Struggling Arizona defense might be just the ticket for Huskies, who have had trouble offensively.
TUCSON, Ariz. — There might be no more fitting place than the Arizona desert for the Washington offense to finally heat up.
There might be no more necessary time either as the Huskies enter the second half of the season with a 7 p.m. contest against Arizona that looms as something of a swing game for the rest of the season.
At 3-3, the Huskies need a win to avoid falling into a hole, especially with surprising Oregon State coming to town next week.
- Costco will buy most farmed salmon from Norway, not Chile
- Mariners prospect hit by boat dies at age 20
- Italian court throws out Knox conviction once and for all
- Let's cut traffic by road rationing, Italian style
- Russell Wilson hits homer with Texas Rangers
Most Read Stories
Arizona, also 3-3, is in a similar situation.
“I think there’s quite a bit of significance (to this game),” said UW coach Steve Sarkisian, whose team is a 7 ½-point underdog. “We’ve been in some real hard-fought battles, and so have they. I think both teams would love to come out the second half of the season and start fast.”
The Huskies figure to need a breakout performance from their offense to get that done.
Washington has not scored more than 21 points in any of its five games against an FBS team this season, and is 11th in the Pac-12 in total offense at 317.5 yards per game.
Most of that futility, though, has come against some of the best defenses in the country.
The host Wildcats are unquestionably not that, ranking 110th in the nation in total defense, allowing 478 yards per game. Arizona has managed to win three games and almost knock off Stanford and Oregon State despite that defense, thanks to an offense that ranks fourth nationally, gaining 551 yards per game.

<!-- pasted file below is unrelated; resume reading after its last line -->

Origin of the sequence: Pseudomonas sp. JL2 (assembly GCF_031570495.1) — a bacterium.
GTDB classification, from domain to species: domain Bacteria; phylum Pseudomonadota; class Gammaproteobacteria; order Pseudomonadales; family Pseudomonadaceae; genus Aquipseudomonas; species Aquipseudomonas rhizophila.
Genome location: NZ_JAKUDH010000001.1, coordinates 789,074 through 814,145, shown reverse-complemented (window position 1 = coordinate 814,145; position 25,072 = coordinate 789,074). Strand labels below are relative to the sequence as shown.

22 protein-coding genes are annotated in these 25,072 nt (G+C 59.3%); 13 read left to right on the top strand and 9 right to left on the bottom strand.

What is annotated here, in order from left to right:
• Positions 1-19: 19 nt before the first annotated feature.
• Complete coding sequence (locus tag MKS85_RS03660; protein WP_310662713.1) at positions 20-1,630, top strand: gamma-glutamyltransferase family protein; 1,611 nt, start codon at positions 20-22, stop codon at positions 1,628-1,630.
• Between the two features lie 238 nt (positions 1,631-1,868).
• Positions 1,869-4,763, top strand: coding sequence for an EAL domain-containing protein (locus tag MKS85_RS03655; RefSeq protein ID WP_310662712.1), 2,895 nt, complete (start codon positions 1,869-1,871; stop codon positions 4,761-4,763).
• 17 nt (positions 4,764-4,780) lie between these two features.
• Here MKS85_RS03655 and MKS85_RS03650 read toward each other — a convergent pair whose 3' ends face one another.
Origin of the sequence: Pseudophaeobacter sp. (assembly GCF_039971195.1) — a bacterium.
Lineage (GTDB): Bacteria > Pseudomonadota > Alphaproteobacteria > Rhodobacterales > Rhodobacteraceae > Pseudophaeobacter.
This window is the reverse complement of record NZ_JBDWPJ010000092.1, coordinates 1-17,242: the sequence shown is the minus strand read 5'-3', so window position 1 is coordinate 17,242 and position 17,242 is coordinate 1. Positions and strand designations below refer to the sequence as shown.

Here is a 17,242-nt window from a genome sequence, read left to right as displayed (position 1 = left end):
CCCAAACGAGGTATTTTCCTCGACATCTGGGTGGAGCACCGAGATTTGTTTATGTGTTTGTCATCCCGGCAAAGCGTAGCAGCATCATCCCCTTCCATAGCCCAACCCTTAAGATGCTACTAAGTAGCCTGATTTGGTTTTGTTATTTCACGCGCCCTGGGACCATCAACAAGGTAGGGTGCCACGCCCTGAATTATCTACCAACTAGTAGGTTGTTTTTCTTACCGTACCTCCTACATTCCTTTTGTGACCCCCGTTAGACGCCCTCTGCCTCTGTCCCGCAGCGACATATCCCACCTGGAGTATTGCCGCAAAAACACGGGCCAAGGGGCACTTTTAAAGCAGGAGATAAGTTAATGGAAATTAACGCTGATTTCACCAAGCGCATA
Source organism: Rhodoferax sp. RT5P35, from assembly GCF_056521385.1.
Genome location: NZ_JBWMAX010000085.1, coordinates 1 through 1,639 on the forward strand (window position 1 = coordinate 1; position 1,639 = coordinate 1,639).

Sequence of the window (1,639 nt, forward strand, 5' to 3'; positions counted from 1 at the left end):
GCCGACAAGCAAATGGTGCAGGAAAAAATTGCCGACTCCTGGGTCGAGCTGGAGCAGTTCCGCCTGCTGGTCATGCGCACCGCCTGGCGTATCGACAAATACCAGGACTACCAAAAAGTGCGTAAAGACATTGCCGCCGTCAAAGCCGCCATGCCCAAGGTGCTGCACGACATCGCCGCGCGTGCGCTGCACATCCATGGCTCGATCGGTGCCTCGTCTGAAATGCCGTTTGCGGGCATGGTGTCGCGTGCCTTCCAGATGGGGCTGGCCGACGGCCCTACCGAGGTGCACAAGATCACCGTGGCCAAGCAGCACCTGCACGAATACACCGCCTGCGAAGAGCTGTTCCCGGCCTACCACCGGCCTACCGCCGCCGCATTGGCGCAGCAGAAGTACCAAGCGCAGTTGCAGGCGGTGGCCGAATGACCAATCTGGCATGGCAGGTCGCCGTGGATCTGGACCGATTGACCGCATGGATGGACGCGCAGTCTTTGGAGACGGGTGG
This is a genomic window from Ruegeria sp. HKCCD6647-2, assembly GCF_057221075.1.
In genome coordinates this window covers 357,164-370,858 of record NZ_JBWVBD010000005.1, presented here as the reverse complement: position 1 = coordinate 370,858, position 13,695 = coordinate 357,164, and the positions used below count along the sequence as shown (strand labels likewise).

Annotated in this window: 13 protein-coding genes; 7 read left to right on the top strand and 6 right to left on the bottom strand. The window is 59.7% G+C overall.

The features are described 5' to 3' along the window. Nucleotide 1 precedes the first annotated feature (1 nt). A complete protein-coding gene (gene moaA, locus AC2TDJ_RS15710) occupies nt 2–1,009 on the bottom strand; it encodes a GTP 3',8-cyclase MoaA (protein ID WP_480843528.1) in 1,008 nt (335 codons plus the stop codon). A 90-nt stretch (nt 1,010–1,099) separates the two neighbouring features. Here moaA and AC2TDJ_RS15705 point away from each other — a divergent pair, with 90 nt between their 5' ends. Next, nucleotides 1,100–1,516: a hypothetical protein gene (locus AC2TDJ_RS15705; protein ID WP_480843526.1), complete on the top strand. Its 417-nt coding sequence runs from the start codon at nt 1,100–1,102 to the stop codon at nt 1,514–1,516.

So while the Huskies have shown a much-improved defense throughout most of this season, this is a game the offense needs to produce.
“We definitely plan on scoring a lot of points,” said quarterback Keith Price. “We know that they are going to score, so we know that we kind of have to match that.”
It will be up to Price to lead the way. While far from solely to blame for the offensive struggles, Price has been at the forefront of the frustration. Last week, in a 24-14 loss to USC, he threw two interceptions and lost two fumbles in the fourth quarter that ended promising drives.
He spent the week focusing on ball security at practice and vowed it will get better.
“The turnovers, man, is what’s been killing me right now,” he said. “If I just eliminate those, it’s going to be fun.”
The Huskies can’t afford the errors they have made the past two weeks — including key miscues on special teams — against the Wildcats, who have adapted quickly to the no-huddle, up-tempo offense of first-year coach Rich Rodriguez.
Rodriguez, who was out of coaching last year after being fired at Michigan following the 2010 season, was fortunate to find fifth-year quarterback Matt Scott on hand after he was redshirted last season by former coach Mike Stoops. Scott spent most of the past three years sitting behind Nick Foles, now with the Philadelphia Eagles. But one of Scott’s five starts came against UW in 2010, when he led the Wildcats to a 44-14 victory.
Sarkisian said he hopes having already played against a team that runs a no-huddle offense (Oregon) might prepare the Huskies for Arizona.
He also hopes the experience of the games at Oregon and LSU will have the Huskies better equipped for the rigors of the road, where UW has struggled. The Huskies are 4-14 in road games under Sarkisian (4-10 in Pac-12 games) and losers of six of the past seven.
“The start of the game for me, going on the road, is critical for us that we really come out and execute really well,” Sarkisian said. “Focus, detail-oriented, really doing our jobs so that we can play four quarters of football and not keep having to come from behind when we are on the road.”